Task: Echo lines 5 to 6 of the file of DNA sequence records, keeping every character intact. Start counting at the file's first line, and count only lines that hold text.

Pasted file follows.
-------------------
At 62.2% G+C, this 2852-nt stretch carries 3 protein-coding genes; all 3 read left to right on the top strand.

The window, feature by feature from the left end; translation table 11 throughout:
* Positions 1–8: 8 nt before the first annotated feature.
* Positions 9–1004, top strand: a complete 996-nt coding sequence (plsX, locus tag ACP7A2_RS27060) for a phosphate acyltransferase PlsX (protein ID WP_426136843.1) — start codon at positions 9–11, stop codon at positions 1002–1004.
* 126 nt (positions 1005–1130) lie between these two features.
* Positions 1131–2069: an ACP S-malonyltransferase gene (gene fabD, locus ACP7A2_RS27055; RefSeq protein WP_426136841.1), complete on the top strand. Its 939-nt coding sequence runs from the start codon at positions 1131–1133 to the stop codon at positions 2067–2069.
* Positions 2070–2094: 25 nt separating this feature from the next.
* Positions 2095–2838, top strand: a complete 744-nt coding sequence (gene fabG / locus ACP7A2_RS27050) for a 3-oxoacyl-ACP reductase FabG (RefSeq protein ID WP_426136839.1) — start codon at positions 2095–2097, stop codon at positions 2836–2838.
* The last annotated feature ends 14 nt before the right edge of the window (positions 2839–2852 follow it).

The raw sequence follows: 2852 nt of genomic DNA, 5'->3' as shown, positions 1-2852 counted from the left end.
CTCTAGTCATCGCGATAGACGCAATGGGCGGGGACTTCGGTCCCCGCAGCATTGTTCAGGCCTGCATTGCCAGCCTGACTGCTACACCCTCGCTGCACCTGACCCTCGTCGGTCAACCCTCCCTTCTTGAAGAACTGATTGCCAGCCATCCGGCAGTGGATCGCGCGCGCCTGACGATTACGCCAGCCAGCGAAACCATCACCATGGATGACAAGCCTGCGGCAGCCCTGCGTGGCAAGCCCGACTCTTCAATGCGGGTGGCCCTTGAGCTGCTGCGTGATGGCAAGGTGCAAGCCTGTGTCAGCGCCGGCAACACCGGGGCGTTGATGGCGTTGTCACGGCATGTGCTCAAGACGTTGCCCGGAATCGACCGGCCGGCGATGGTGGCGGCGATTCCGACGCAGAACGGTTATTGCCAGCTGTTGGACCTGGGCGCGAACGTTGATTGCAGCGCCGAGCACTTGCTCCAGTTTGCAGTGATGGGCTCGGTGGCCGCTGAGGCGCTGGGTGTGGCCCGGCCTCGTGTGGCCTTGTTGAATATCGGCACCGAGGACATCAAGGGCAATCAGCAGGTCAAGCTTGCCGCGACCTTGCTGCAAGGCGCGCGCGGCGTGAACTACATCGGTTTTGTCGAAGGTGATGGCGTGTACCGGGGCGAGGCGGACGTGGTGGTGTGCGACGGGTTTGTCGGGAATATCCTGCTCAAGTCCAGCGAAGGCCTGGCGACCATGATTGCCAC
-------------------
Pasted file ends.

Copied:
* 126 nt (positions 1005–1130) lie between these two features.
* Positions 1131–2069: an ACP S-malonyltransferase gene (gene fabD, locus ACP7A2_RS27055; RefSeq protein WP_426136841.1), complete on the top strand. Its 939-nt coding sequence runs from the start codon at positions 1131–1133 to the stop codon at positions 2067–2069.